Correlation Engine 2.0
Clear Search sequence regions

  • electron (2)
  • help (1)
  • light (3)
  • LiPDS (3)
  • nucleic acids (1)
  • spin labels (3)
  • triplet (2)
  • Sizes of these terms reflect their relevance to your search.

    Measuring distances in biology at the molecular level is of great importance for understanding the structure and function of proteins, nucleic acids and other biological molecules and their complexes. Pulsed Dipolar Spectroscopy (PDS) offers advantages with respect to other methods as it is uniquely sensitive and specific to electronic spin centers and allows measurements in near-native conditions, comprising the in-cell environment. PDS methods measure the electron spin-spin dipolar interaction, therefore they require the presence of at least two paramagnetic centers, which are often stable radicals. Recent developments have introduced transient triplet states, photo-activated by a laser pulse, as spin labels and probes, thereby establishing a new family of techniques-Light-induced PDS (LiPDS). In this chapter, an overview of these methods is provided, looking at the chromophores that can be used for LiPDS and some of the technical aspects of the experiments. A guide to the choice of technique that can yield the best results, depending on the type of system studied and the information required, is provided. Examples of previous LiPDS studies of model systems and proteins are given. Characterization data for the chromophores used in these studies is tabulated to help selection of appropriate triplet state probes in future studies. Copyright © 2022 Elsevier Inc. All rights reserved.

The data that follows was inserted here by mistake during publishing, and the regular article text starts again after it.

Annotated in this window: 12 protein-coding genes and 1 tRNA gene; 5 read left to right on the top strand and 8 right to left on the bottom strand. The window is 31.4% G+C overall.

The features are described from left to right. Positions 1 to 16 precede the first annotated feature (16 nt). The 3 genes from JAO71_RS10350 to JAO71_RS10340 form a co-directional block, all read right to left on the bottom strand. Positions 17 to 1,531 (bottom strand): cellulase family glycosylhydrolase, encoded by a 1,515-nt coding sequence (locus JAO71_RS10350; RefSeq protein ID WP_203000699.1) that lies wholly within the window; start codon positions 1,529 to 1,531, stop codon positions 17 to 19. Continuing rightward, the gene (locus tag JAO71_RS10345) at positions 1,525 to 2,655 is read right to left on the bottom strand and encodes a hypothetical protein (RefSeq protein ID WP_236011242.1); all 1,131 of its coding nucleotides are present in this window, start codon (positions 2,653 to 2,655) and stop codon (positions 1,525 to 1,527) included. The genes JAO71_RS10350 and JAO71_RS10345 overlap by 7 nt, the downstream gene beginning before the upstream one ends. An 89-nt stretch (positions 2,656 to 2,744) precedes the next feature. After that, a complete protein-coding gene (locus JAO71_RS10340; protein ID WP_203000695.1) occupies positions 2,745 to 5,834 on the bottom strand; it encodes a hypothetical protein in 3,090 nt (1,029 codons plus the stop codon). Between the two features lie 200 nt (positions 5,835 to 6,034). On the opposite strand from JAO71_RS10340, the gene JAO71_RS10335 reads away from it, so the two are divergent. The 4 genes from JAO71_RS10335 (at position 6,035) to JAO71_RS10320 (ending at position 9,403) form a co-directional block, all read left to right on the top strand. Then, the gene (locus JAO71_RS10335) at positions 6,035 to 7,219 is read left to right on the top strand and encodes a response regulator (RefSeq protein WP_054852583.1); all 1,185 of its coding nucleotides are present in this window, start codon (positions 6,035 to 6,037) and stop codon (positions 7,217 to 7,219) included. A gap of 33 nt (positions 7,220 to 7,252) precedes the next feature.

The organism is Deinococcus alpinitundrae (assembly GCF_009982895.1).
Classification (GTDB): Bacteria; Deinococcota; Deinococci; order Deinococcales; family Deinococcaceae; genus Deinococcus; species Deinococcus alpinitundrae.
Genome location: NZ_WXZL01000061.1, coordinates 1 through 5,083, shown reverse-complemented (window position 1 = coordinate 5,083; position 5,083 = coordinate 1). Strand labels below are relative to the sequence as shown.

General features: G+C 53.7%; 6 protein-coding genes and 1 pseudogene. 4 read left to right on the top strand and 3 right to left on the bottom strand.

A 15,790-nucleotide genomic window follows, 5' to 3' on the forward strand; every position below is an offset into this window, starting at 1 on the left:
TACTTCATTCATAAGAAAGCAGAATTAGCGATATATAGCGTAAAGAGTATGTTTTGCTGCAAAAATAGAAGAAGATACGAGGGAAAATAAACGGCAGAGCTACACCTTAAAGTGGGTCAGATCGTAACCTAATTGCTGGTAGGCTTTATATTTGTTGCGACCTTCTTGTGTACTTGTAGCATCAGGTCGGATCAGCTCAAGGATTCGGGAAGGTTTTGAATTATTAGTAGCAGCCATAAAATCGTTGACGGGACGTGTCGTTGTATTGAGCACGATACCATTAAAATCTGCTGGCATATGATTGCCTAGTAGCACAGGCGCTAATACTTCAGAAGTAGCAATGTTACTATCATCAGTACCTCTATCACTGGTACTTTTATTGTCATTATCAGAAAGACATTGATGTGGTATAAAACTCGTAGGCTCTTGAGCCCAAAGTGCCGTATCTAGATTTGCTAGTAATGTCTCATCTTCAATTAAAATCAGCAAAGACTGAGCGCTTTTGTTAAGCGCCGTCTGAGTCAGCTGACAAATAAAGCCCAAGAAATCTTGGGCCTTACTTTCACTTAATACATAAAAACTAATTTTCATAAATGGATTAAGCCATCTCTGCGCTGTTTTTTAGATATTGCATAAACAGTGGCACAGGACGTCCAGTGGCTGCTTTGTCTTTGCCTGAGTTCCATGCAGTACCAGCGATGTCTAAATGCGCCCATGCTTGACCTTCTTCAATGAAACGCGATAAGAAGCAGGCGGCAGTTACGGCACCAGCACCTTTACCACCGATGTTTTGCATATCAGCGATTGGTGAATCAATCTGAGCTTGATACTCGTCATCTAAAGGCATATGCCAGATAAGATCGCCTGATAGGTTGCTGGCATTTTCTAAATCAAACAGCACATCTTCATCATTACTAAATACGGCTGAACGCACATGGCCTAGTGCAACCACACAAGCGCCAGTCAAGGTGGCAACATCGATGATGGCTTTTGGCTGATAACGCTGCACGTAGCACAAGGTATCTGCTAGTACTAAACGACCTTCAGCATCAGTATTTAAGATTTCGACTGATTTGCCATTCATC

Arnau Bertran, Antonio Barbon, Alice M Bowen, Marilena Di Valentin. Light-induced pulsed dipolar EPR spectroscopy for distance and orientation analysis. Methods in enzymology. 2022;666:171-231

    Expand section icon Mesh Tags

    Expand section icon Substances

    PMID: 35465920

    View Full Text